Meredith Ringel Morris, Andreea Danielescu, Steven Drucker, Danyel Fisher, Bongshin Lee, m.c. schraefel, Jacob O. Wobbrock
Gesture-based systems are becoming ubiquitous. Tablets, phones, large displays, and even laptop computers are now commonly equipped with multitouch-recognizing screens. Third-party accessories like the Wii Nunchuck and the Xbox Kinect can also detect rich gestural input. To design for these increasingly prolific gesture-based systems, we need to understand how to identify and design good gestures in these contexts (a “good” gesture may be one that meets design criteria such as discoverability, ease-of-performance, memorability, or reliability). Gesture elicitation is one promising approach to this challenge. Gesture elicitation (e.g., ) is a technique that emerges from the field of participatory design. End…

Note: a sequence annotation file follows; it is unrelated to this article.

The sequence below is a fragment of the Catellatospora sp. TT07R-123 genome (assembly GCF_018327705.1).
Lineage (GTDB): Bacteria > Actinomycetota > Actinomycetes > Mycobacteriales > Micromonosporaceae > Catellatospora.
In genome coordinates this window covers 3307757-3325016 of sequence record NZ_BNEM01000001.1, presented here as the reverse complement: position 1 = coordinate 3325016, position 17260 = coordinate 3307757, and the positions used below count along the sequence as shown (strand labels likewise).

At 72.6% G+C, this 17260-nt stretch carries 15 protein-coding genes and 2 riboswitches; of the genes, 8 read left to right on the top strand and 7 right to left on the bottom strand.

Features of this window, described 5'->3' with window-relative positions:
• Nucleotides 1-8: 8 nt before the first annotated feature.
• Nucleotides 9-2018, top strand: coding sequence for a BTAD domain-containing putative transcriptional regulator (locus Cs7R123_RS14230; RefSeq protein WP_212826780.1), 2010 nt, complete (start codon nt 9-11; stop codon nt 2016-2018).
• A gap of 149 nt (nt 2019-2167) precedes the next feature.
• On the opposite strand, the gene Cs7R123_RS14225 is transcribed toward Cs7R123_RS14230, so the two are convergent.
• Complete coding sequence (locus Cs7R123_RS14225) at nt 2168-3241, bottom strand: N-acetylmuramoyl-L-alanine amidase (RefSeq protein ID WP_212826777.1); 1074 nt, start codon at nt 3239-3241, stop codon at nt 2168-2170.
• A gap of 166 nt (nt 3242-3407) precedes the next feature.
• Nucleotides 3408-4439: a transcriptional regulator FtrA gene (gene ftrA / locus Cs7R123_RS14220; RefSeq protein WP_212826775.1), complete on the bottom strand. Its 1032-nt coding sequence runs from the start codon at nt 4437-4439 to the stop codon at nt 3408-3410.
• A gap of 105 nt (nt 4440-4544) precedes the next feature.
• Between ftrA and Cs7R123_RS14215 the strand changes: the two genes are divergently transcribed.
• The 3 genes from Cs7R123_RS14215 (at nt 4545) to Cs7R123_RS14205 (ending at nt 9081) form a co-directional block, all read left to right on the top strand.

You must be a member of SIGCHI, a subscriber to ACM’s Digital Library, or an interactions subscriber to read the full text of this article.LOG IN TO READ THE FULL ARTICLE
GET ACCESSJoin ACM SIGCHI
In addition to all of the professional benefits of being a SIGCHI member, members get full access to interactions’ online content and receive the print version of the magazine bimonthly.
Subscribe to the ACM Digital Library
Get access to all interactions content online and the entire archive of ACM publications dating back to 1954. (Please check with your institution to see if it already has a subscription.)
Subscribe to interactions
Get full access to interactions’ online content and receive the print version of the magazine bimonthly.